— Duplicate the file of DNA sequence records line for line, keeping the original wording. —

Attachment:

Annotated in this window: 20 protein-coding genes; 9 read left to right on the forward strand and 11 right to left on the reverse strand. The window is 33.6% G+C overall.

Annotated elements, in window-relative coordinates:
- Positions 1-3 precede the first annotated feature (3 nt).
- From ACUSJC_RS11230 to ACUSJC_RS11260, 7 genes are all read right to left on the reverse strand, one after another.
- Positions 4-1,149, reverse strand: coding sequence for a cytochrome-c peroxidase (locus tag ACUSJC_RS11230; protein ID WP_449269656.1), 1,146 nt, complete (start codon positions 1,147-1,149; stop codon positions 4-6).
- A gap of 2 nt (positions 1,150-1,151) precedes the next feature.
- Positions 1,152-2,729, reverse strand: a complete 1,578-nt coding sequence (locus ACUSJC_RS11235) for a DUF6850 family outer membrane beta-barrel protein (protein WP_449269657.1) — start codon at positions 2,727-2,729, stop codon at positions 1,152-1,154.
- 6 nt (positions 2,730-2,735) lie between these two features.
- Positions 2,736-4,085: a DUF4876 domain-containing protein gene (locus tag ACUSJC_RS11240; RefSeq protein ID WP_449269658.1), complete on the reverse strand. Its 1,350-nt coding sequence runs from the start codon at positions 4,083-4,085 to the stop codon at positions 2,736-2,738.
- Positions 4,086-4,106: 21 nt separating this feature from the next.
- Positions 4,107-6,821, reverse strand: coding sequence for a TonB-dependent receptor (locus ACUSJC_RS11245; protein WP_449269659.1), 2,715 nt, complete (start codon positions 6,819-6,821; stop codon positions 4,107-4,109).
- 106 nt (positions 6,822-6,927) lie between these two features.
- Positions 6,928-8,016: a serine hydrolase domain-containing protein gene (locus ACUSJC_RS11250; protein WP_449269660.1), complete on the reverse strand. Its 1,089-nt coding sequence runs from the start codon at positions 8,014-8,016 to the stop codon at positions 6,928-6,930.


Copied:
Annotated in this window: 20 protein-coding genes; 9 read left to right on the forward strand and 11 right to left on the reverse strand. The window is 33.6% G+C overall.

Annotated elements, in window-relative coordinates:
- Positions 1-3 precede the first annotated feature (3 nt).
- From ACUSJC_RS11230 to ACUSJC_RS11260, 7 genes are all read right to left on the reverse strand, one after another.
- Positions 4-1,149, reverse strand: coding sequence for a cytochrome-c peroxidase (locus tag ACUSJC_RS11230; protein ID WP_449269656.1), 1,146 nt, complete (start codon positions 1,147-1,149; stop codon positions 4-6).
- A gap of 2 nt (positions 1,150-1,151) precedes the next feature.
- Positions 1,152-2,729, reverse strand: a complete 1,578-nt coding sequence (locus ACUSJC_RS11235) for a DUF6850 family outer membrane beta-barrel protein (protein WP_449269657.1) — start codon at positions 2,727-2,729, stop codon at positions 1,152-1,154.
- 6 nt (positions 2,730-2,735) lie between these two features.
- Positions 2,736-4,085: a DUF4876 domain-containing protein gene (locus tag ACUSJC_RS11240; RefSeq protein ID WP_449269658.1), complete on the reverse strand. Its 1,350-nt coding sequence runs from the start codon at positions 4,083-4,085 to the stop codon at positions 2,736-2,738.
- Positions 4,086-4,106: 21 nt separating this feature from the next.
- Positions 4,107-6,821, reverse strand: coding sequence for a TonB-dependent receptor (locus ACUSJC_RS11245; protein WP_449269659.1), 2,715 nt, complete (start codon positions 6,819-6,821; stop codon positions 4,107-4,109).
- 106 nt (positions 6,822-6,927) lie between these two features.
- Positions 6,928-8,016: a serine hydrolase domain-containing protein gene (locus ACUSJC_RS11250; protein WP_449269660.1), complete on the reverse strand. Its 1,089-nt coding sequence runs from the start codon at positions 8,014-8,016 to the stop codon at positions 6,928-6,930.